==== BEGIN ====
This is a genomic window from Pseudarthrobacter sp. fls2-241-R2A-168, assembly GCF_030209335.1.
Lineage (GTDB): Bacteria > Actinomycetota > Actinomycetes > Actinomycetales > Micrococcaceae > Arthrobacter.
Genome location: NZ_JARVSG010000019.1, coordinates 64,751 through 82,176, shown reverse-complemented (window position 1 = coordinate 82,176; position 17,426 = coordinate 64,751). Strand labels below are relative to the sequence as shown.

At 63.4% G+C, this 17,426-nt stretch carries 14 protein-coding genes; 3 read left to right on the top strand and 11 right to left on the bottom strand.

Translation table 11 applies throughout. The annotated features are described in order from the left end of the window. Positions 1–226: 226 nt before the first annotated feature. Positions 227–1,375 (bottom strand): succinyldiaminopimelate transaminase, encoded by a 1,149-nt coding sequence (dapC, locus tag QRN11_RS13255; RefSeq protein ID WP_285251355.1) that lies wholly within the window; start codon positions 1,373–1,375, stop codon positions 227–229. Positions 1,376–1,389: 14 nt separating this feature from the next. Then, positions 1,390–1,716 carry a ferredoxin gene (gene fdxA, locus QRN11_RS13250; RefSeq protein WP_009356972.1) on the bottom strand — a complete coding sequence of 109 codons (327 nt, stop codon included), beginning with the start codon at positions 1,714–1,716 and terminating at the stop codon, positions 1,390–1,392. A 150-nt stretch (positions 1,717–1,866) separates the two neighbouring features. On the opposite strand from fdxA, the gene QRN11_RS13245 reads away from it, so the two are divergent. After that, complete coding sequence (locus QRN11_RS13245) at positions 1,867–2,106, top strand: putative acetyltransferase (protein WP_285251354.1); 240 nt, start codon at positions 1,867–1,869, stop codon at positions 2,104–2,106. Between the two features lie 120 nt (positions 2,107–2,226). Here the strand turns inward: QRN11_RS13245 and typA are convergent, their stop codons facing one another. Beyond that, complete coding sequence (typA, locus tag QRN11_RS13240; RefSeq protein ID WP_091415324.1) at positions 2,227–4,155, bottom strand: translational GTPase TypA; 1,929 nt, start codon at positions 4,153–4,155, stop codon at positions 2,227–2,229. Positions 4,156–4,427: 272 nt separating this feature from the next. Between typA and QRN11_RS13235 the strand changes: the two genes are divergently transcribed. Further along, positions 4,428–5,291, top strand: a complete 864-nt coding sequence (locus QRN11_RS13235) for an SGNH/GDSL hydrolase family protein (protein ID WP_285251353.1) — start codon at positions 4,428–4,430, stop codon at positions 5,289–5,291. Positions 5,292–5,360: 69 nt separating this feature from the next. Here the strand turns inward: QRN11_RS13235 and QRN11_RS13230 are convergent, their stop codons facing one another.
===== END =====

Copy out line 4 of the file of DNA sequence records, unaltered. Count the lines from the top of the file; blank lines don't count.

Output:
At 63.4% G+C, this 17,426-nt stretch carries 14 protein-coding genes; 3 read left to right on the top strand and 11 right to left on the bottom strand.